- Category: Sermons
- Written by Administrator
Professor Jan Schnell Rippentrop writes that,
This (gospel) text (from John), which falls during the season of Epiphany, is an epiphany. Epiphanies tend to transform people. This is seen in Nathaniel’s change and in an epiphany-induced change that Martin Luther King, Jr. describes in his book, “Stride Toward Freedom.” (King writes):
I was ready to give up. With my cup of coffee sitting untouched before me, I tried to think of a way to move out of the picture without appearing a coward. In this state of exhaustion, when my courage had all but gone, I decided to take my problem to God. With my head in my hands, I bowed over the kitchen table and prayed aloud.
The words I spoke to God that midnight are still vivid in my memory. "I am here taking a stand for what I believe is right. But now I am afraid. The people are looking to me for leadership, and if I stand before them without strength and courage, they too will falter. I am at the end of my powers. I have nothing left. I've come to the point where I can't face it alone.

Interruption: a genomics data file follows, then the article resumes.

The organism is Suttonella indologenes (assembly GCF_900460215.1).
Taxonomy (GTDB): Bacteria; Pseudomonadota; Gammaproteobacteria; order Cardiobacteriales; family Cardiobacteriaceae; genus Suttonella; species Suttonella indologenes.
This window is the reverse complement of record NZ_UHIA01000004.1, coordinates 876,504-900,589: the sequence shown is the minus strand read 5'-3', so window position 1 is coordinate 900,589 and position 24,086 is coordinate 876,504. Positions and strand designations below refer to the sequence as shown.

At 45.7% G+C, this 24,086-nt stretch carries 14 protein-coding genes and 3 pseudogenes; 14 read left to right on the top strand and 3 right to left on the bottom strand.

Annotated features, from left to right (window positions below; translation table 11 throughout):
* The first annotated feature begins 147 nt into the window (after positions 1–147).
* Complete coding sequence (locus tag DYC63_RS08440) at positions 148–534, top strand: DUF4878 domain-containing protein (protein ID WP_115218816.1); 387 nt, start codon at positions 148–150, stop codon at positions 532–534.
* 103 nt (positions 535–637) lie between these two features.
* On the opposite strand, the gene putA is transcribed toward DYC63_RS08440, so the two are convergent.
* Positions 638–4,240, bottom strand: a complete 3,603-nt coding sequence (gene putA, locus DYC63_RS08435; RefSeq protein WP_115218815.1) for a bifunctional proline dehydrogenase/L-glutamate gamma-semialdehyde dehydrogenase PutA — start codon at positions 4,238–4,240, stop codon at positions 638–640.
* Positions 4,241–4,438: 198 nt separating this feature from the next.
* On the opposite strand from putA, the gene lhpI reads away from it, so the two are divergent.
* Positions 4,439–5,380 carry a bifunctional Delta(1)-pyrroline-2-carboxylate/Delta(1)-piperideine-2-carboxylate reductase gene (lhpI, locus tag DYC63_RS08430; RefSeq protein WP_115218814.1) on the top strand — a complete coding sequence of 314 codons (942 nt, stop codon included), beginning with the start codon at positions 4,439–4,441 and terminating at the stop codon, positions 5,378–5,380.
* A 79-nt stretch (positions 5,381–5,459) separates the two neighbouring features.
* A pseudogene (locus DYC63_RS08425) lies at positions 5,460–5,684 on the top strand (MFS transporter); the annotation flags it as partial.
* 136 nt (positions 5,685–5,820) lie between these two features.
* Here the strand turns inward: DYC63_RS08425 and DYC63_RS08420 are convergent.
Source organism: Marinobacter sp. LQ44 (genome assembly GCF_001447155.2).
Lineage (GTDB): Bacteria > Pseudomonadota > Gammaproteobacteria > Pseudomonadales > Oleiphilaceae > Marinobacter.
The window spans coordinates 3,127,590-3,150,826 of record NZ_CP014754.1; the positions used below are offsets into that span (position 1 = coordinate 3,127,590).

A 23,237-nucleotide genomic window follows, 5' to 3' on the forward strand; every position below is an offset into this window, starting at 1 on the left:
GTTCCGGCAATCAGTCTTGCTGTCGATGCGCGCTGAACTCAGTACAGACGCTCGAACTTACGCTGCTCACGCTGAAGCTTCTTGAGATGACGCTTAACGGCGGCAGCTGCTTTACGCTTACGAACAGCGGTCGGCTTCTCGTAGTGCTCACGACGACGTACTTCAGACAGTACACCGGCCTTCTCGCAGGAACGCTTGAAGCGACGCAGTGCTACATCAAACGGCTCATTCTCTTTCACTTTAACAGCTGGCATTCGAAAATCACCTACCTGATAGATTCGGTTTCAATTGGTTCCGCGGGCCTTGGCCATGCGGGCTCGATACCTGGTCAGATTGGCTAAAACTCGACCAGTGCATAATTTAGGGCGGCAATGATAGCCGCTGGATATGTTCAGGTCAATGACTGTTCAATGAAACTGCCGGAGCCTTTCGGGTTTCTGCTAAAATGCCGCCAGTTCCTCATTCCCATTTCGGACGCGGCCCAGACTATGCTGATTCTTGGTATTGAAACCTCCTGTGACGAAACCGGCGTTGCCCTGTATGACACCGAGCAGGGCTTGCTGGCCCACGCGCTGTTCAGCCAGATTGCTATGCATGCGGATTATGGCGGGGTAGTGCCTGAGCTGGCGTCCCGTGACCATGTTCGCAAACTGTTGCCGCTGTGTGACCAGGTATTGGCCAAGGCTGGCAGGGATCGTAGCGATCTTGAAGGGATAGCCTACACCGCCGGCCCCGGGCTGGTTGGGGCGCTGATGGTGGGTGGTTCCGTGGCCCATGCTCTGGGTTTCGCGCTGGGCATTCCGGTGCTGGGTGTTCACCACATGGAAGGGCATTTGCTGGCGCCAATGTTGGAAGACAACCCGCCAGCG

At that moment, I experienced the presence of the Divine as I had never experienced God before. It seemed as though I could hear the quiet assurance of an inner voice saying: "Stand up for justice, stand up for truth; and God will be at your side forever." Almost at once my fears began to go. My uncertainty disappeared. I was ready to face anything.1
Martin Luther King, Jr. was changed by this epiphany often referred to as his “vision in the kitchen.” (from “Working Preacher,” Jan 14th, 2018)